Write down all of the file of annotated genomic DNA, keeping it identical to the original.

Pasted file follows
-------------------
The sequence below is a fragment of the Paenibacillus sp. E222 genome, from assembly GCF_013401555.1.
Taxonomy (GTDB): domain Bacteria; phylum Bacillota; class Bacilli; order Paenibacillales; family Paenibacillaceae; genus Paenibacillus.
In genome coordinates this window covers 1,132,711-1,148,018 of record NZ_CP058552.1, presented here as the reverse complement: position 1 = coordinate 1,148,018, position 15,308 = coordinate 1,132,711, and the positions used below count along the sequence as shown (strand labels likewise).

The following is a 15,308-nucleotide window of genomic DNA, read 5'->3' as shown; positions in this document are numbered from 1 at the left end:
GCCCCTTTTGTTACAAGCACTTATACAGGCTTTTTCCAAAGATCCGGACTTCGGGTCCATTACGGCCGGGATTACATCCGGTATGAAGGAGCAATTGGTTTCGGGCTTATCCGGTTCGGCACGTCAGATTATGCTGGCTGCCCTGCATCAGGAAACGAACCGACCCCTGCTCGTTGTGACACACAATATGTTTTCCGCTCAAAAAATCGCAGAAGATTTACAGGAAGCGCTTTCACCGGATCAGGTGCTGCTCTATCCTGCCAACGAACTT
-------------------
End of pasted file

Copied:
The sequence below is a fragment of the Paenibacillus sp. E222 genome, from assembly GCF_013401555.1.
Taxonomy (GTDB): domain Bacteria; phylum Bacillota; class Bacilli; order Paenibacillales; family Paenibacillaceae; genus Paenibacillus.
In genome coordinates this window covers 1,132,711-1,148,018 of record NZ_CP058552.1, presented here as the reverse complement: position 1 = coordinate 1,148,018, position 15,308 = coordinate 1,132,711, and the positions used below count along the sequence as shown (strand labels likewise).

The following is a 15,308-nucleotide window of genomic DNA, read 5'->3' as shown; positions in this document are numbered from 1 at the left end:
GCCCCTTTTGTTACAAGCACTTATACAGGCTTTTTCCAAAGATCCGGACTTCGGGTCCATTACGGCCGGGATTACATCCGGTATGAAGGAGCAATTGGTTTCGGGCTTATCCGGTTCGGCACGTCAGATTATGCTGGCTGCCCTGCATCAGGAAACGAACCGACCCCTGCTCGTTGTGACACACAATATGTTTTCCGCTCAAAAAATCGCAGAAGATTTACAGGAAGCGCTTTCACCGGATCAGGTGCTGCTCTATCCTGCCAACGAACTT